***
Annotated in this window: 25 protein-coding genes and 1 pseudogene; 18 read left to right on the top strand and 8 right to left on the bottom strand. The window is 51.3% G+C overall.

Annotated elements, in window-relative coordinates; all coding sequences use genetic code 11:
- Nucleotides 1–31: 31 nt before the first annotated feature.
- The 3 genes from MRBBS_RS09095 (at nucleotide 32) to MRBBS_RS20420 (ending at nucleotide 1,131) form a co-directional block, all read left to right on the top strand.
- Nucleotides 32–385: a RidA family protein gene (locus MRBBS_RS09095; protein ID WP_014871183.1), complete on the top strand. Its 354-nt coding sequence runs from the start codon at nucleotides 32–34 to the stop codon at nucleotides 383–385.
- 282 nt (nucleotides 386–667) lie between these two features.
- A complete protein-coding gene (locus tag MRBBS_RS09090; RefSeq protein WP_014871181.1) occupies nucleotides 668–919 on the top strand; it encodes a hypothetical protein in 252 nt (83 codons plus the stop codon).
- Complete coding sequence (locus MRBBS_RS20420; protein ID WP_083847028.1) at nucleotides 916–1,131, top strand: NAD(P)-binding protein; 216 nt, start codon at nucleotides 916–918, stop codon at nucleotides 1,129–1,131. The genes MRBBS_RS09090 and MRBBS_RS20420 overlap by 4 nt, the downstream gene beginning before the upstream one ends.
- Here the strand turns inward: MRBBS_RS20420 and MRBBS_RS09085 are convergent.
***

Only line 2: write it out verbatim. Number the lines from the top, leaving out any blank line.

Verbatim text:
Annotated elements, in window-relative coordinates; all coding sequences use genetic code 11: